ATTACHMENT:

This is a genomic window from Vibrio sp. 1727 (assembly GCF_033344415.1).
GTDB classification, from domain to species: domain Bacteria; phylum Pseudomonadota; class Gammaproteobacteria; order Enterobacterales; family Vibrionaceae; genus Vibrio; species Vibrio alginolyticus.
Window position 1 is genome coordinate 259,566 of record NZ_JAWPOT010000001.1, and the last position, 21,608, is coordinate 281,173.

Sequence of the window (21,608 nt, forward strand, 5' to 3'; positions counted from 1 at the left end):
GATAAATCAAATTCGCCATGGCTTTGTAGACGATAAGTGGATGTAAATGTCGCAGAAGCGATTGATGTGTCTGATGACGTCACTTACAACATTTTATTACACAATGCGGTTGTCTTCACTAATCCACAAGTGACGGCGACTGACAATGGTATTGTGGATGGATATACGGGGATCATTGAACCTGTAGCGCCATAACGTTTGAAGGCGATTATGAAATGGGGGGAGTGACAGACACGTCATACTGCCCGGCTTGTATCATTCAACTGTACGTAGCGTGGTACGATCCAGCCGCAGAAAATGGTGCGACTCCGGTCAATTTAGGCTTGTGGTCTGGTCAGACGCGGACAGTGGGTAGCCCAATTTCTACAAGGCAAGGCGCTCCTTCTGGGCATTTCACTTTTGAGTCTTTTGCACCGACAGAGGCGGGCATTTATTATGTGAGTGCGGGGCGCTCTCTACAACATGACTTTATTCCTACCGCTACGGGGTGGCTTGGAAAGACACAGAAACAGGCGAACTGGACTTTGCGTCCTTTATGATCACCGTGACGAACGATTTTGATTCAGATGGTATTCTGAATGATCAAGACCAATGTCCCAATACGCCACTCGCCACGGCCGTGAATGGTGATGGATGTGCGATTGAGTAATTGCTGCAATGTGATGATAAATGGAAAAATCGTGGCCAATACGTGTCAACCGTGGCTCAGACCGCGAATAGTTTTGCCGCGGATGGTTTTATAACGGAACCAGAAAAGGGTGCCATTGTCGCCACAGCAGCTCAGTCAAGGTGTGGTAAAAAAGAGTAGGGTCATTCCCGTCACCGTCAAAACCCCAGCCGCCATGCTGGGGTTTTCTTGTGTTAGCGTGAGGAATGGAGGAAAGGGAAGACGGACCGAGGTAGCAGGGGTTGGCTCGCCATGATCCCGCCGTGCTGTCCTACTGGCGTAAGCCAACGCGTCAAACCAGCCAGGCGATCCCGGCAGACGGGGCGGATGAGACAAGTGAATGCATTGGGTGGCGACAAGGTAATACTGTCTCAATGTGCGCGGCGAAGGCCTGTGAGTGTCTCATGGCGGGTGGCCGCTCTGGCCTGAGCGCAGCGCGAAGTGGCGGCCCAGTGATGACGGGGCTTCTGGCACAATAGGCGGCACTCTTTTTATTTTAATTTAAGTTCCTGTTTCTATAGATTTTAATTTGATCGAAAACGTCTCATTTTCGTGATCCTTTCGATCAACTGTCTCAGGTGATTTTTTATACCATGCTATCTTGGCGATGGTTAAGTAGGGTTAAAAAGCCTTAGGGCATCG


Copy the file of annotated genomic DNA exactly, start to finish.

This is a genomic window from Vibrio sp. 1727 (assembly GCF_033344415.1).
GTDB classification, from domain to species: domain Bacteria; phylum Pseudomonadota; class Gammaproteobacteria; order Enterobacterales; family Vibrionaceae; genus Vibrio; species Vibrio alginolyticus.
Window position 1 is genome coordinate 259,566 of record NZ_JAWPOT010000001.1, and the last position, 21,608, is coordinate 281,173.

Sequence of the window (21,608 nt, forward strand, 5' to 3'; positions counted from 1 at the left end):
GATAAATCAAATTCGCCATGGCTTTGTAGACGATAAGTGGATGTAAATGTCGCAGAAGCGATTGATGTGTCTGATGACGTCACTTACAACATTTTATTACACAATGCGGTTGTCTTCACTAATCCACAAGTGACGGCGACTGACAATGGTATTGTGGATGGATATACGGGGATCATTGAACCTGTAGCGCCATAACGTTTGAAGGCGATTATGAAATGGGGGGAGTGACAGACACGTCATACTGCCCGGCTTGTATCATTCAACTGTACGTAGCGTGGTACGATCCAGCCGCAGAAAATGGTGCGACTCCGGTCAATTTAGGCTTGTGGTCTGGTCAGACGCGGACAGTGGGTAGCCCAATTTCTACAAGGCAAGGCGCTCCTTCTGGGCATTTCACTTTTGAGTCTTTTGCACCGACAGAGGCGGGCATTTATTATGTGAGTGCGGGGCGCTCTCTACAACATGACTTTATTCCTACCGCTACGGGGTGGCTTGGAAAGACACAGAAACAGGCGAACTGGACTTTGCGTCCTTTATGATCACCGTGACGAACGATTTTGATTCAGATGGTATTCTGAATGATCAAGACCAATGTCCCAATACGCCACTCGCCACGGCCGTGAATGGTGATGGATGTGCGATTGAGTAATTGCTGCAATGTGATGATAAATGGAAAAATCGTGGCCAATACGTGTCAACCGTGGCTCAGACCGCGAATAGTTTTGCCGCGGATGGTTTTATAACGGAACCAGAAAAGGGTGCCATTGTCGCCACAGCAGCTCAGTCAAGGTGTGGTAAAAAAGAGTAGGGTCATTCCCGTCACCGTCAAAACCCCAGCCGCCATGCTGGGGTTTTCTTGTGTTAGCGTGAGGAATGGAGGAAAGGGAAGACGGACCGAGGTAGCAGGGGTTGGCTCGCCATGATCCCGCCGTGCTGTCCTACTGGCGTAAGCCAACGCGTCAAACCAGCCAGGCGATCCCGGCAGACGGGGCGGATGAGACAAGTGAATGCATTGGGTGGCGACAAGGTAATACTGTCTCAATGTGCGCGGCGAAGGCCTGTGAGTGTCTCATGGCGGGTGGCCGCTCTGGCCTGAGCGCAGCGCGAAGTGGCGGCCCAGTGATGACGGGGCTTCTGGCACAATAGGCGGCACTCTTTTTATTTTAATTTAAGTTCCTGTTTCTATAGATTTTAATTTGATCGAAAACGTCTCATTTTCGTGATCCTTTCGATCAACTGTCTCAGGTGATTTTTTATACCATGCTATCTTGGCGATGGTTAAGTAGGGTTAAAAAGCCTTAGGGCATCG